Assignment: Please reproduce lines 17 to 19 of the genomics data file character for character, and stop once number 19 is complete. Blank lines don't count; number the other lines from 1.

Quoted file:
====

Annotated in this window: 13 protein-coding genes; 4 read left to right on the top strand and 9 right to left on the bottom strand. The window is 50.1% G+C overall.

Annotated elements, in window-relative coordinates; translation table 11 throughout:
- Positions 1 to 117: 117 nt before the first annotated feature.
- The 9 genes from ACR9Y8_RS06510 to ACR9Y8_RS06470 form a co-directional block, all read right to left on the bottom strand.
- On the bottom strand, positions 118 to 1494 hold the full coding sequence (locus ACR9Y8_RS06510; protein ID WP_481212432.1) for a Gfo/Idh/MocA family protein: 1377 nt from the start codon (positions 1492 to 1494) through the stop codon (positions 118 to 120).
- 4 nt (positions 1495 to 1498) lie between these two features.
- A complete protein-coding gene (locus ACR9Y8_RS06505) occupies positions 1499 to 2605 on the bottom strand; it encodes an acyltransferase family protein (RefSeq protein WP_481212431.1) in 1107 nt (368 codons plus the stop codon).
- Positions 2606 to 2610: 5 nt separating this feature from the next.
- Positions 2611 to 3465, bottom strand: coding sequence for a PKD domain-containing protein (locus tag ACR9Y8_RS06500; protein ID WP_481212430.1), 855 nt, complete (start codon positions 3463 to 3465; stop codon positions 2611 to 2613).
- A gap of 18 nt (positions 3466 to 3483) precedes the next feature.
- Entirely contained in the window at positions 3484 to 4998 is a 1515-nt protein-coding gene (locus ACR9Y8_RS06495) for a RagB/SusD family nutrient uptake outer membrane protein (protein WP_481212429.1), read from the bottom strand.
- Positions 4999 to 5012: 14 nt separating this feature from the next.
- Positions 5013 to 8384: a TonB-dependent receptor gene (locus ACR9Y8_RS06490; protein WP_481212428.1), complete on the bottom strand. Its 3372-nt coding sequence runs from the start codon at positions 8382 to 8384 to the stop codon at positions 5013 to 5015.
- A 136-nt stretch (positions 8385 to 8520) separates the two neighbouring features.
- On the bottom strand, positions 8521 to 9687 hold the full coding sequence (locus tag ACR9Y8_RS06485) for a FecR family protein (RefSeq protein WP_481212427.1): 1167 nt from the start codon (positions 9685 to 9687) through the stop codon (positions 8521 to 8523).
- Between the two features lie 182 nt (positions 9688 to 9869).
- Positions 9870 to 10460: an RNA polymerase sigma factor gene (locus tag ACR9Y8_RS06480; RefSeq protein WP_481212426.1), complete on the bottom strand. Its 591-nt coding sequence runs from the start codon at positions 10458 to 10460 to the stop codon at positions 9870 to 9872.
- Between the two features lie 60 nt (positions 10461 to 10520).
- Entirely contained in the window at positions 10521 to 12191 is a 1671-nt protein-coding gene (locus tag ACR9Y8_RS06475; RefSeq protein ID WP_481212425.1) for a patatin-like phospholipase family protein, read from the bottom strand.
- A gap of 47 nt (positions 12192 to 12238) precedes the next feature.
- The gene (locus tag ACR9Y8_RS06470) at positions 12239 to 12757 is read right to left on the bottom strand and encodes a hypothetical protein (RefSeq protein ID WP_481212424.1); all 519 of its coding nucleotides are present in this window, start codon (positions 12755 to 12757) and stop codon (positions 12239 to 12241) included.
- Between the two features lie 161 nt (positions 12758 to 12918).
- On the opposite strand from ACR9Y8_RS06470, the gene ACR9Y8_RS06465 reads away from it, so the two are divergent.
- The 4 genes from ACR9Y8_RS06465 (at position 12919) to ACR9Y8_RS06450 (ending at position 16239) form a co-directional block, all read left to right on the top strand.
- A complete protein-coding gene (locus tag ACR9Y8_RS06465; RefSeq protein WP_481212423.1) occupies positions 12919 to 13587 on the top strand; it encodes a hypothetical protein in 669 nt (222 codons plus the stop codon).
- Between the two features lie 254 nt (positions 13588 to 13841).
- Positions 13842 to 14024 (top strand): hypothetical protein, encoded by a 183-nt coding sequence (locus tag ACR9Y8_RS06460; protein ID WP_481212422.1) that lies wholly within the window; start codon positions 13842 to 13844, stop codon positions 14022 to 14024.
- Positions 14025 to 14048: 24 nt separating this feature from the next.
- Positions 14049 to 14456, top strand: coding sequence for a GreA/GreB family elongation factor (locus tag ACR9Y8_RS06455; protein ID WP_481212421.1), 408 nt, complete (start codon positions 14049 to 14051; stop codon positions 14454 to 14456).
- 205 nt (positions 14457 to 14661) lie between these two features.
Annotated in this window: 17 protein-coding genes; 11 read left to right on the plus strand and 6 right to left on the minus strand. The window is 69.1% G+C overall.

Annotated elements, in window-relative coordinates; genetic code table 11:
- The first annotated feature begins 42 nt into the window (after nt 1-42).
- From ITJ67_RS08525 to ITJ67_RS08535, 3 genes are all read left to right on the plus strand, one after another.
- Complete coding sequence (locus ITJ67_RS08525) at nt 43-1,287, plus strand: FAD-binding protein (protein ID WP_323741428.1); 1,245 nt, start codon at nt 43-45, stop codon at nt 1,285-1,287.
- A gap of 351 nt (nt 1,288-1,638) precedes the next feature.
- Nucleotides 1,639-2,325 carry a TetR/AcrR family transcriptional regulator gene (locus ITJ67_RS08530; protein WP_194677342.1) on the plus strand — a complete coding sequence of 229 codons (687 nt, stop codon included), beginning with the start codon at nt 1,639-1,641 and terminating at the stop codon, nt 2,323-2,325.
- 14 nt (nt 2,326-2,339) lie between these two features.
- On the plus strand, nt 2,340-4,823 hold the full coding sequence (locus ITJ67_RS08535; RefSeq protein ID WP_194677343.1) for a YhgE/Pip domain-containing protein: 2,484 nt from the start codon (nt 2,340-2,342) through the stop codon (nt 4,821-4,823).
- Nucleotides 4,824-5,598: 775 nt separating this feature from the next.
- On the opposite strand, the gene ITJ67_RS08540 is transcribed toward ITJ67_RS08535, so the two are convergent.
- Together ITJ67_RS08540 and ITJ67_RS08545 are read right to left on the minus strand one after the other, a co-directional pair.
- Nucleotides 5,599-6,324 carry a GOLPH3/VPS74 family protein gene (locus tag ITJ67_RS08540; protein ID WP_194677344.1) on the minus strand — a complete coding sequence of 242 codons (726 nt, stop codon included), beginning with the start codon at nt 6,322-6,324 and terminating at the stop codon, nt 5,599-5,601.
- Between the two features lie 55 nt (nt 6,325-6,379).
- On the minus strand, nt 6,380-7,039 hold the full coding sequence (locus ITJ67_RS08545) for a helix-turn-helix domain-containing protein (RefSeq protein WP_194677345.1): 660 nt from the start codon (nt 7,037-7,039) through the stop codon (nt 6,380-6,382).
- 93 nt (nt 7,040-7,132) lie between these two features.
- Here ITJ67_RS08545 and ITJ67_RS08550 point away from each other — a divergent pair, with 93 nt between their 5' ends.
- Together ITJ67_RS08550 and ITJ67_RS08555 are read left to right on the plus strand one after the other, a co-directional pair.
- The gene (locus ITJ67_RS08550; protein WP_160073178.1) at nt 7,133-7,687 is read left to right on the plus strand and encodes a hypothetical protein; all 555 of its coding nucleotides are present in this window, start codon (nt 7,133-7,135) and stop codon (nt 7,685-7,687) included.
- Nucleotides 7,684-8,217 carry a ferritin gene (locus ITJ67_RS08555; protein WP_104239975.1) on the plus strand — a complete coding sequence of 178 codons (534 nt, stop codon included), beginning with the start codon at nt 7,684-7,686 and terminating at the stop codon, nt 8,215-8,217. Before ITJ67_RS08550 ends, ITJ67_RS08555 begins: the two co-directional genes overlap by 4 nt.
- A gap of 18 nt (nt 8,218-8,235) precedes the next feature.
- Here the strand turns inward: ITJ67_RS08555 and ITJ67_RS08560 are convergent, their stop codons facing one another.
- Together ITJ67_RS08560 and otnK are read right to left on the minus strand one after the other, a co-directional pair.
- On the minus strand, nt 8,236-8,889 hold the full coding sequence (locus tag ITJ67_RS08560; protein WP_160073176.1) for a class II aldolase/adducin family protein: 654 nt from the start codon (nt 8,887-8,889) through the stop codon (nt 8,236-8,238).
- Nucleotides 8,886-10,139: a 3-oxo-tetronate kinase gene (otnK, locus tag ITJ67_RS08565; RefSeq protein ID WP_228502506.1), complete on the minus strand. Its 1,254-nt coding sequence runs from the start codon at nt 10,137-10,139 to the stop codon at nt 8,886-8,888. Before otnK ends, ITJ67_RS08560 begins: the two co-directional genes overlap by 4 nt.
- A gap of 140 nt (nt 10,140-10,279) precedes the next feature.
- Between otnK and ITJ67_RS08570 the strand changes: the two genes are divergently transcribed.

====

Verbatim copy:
- Positions 9870 to 10460: an RNA polymerase sigma factor gene (locus tag ACR9Y8_RS06480; RefSeq protein WP_481212426.1), complete on the bottom strand. Its 591-nt coding sequence runs from the start codon at positions 10458 to 10460 to the stop codon at positions 9870 to 9872.
- Between the two features lie 60 nt (positions 10461 to 10520).
- Entirely contained in the window at positions 10521 to 12191 is a 1671-nt protein-coding gene (locus tag ACR9Y8_RS06475; RefSeq protein ID WP_481212425.1) for a patatin-like phospholipase family protein, read from the bottom strand.